Recently, I did an experiment with salt and electric current. I set up an open electric current in a used battery holder where the missing part of the circuit is two metal plates. I then fill this open space with table salt. Then, I close the circuit by putting a 3V battery inside the battery holder. Judging by the rise in the circuit's temperature, I think there was a current flowing through the circuit. I then turn the whole battery holder upside down and the salt stayed there instead of falling down. Once I removed the battery, the salt fell down onto the table. I repeated the experiment 3 times with the same result.

I don't know what is the force that was keeping the salt in place? Can somebody please help me. Thank you. enter image description here

P/s: Sorry for my terrible drawing, it's my first time using a website to sketch a circuit (or anything).

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    $\begingroup$ Would you mind adding a sketch of the setup? $\endgroup$ – Steeven Oct 21 at 12:12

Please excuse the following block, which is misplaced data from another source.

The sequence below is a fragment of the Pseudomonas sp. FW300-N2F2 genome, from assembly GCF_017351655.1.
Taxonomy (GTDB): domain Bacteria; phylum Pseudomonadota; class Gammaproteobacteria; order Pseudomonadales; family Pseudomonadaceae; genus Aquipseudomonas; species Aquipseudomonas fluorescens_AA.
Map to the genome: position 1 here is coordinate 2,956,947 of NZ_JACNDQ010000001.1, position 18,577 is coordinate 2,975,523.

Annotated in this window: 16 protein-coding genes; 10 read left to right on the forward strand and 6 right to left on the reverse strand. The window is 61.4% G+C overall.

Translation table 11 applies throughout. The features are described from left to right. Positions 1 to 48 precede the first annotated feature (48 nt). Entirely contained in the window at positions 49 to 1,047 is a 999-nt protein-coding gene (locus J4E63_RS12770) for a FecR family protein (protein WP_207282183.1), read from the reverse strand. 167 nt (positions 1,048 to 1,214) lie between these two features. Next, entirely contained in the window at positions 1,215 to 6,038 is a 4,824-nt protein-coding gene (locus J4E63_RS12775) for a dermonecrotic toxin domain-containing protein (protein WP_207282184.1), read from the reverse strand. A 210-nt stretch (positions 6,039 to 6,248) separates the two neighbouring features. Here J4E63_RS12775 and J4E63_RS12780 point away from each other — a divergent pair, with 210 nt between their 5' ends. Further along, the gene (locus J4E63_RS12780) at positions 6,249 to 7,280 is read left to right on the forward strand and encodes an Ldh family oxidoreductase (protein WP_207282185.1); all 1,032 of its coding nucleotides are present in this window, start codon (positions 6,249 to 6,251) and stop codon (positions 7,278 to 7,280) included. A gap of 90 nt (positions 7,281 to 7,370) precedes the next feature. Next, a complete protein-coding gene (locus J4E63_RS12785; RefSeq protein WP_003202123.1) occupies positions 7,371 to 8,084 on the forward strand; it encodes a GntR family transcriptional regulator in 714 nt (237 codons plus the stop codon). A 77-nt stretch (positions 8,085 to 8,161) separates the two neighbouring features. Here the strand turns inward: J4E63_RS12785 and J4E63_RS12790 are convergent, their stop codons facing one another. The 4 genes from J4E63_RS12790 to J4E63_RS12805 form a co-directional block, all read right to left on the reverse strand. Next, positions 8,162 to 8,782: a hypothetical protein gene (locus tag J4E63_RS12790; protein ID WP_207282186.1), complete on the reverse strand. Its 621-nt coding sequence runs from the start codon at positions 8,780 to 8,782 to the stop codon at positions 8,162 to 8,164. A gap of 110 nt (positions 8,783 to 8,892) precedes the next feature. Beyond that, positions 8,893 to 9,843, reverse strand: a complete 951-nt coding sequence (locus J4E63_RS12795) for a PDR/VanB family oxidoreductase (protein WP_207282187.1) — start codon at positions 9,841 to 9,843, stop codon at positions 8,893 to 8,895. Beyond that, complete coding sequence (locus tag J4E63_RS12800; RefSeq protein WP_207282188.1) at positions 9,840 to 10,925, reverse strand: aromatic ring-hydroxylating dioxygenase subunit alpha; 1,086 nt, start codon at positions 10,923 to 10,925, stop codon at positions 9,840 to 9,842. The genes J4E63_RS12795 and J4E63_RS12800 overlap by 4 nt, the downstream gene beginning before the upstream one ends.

• $\begingroup$ I suspect that your table salt isn't perfectly dry. $\endgroup$ – PM 2Ring Oct 21 at 12:28
  • $\begingroup$ I suspected salt is not dry as well but what I don't understand is what force kept them from falling off from the circuit when electric current went through them. $\endgroup$ – random Oct 21 at 12:31
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    $\begingroup$ Very interesting experiment. You should repeat it with dry salt (2 h @ 150 C). Moist salt conduct electricity, dry does not. +1 from me. $\endgroup$ – Gert Oct 21 at 14:23
  • $\begingroup$ How big is the salt chamber? $\endgroup$ – Keith McClary Oct 22 at 3:41

It sounds like the electric field (perhaps added by the current flow) turned the salt crystals into electric dipoles, which were then attracted to each other and to the charged plates.

  • $\begingroup$ Can you be a bit more detail, please? $\endgroup$ – random Oct 21 at 21:57
  • $\begingroup$ This might work with much higher voltages. $\endgroup$ – Keith McClary Oct 22 at 4:18

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